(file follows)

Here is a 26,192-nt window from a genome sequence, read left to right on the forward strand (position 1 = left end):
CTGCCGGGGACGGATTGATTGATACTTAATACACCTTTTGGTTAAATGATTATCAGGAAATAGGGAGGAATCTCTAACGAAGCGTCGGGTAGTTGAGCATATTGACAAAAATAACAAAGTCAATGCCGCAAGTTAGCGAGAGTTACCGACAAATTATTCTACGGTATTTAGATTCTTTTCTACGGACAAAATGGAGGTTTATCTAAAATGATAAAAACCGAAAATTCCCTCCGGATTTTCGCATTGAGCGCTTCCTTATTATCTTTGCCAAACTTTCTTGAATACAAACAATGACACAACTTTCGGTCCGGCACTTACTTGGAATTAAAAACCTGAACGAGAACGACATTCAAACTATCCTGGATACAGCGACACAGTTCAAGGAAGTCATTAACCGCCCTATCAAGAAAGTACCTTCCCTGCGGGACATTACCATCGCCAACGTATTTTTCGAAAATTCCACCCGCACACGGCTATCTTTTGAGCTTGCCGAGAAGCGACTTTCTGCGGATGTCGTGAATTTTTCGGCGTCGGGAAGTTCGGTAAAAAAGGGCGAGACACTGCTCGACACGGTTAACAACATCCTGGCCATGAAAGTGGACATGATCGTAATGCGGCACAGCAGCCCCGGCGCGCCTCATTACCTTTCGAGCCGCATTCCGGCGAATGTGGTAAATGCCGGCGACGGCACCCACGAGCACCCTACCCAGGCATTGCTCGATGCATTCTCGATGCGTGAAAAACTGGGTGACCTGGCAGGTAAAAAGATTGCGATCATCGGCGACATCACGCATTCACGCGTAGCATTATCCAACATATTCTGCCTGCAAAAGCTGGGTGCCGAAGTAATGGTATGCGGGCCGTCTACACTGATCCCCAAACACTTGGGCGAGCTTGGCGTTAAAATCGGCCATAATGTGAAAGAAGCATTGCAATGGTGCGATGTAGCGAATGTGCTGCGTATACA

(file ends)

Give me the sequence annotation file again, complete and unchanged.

Here is a 26,192-nt window from a genome sequence, read left to right on the forward strand (position 1 = left end):
CTGCCGGGGACGGATTGATTGATACTTAATACACCTTTTGGTTAAATGATTATCAGGAAATAGGGAGGAATCTCTAACGAAGCGTCGGGTAGTTGAGCATATTGACAAAAATAACAAAGTCAATGCCGCAAGTTAGCGAGAGTTACCGACAAATTATTCTACGGTATTTAGATTCTTTTCTACGGACAAAATGGAGGTTTATCTAAAATGATAAAAACCGAAAATTCCCTCCGGATTTTCGCATTGAGCGCTTCCTTATTATCTTTGCCAAACTTTCTTGAATACAAACAATGACACAACTTTCGGTCCGGCACTTACTTGGAATTAAAAACCTGAACGAGAACGACATTCAAACTATCCTGGATACAGCGACACAGTTCAAGGAAGTCATTAACCGCCCTATCAAGAAAGTACCTTCCCTGCGGGACATTACCATCGCCAACGTATTTTTCGAAAATTCCACCCGCACACGGCTATCTTTTGAGCTTGCCGAGAAGCGACTTTCTGCGGATGTCGTGAATTTTTCGGCGTCGGGAAGTTCGGTAAAAAAGGGCGAGACACTGCTCGACACGGTTAACAACATCCTGGCCATGAAAGTGGACATGATCGTAATGCGGCACAGCAGCCCCGGCGCGCCTCATTACCTTTCGAGCCGCATTCCGGCGAATGTGGTAAATGCCGGCGACGGCACCCACGAGCACCCTACCCAGGCATTGCTCGATGCATTCTCGATGCGTGAAAAACTGGGTGACCTGGCAGGTAAAAAGATTGCGATCATCGGCGACATCACGCATTCACGCGTAGCATTATCCAACATATTCTGCCTGCAAAAGCTGGGTGCCGAAGTAATGGTATGCGGGCCGTCTACACTGATCCCCAAACACTTGGGCGAGCTTGGCGTTAAAATCGGCCATAATGTGAAAGAAGCATTGCAATGGTGCGATGTAGCGAATGTGCTGCGTATACA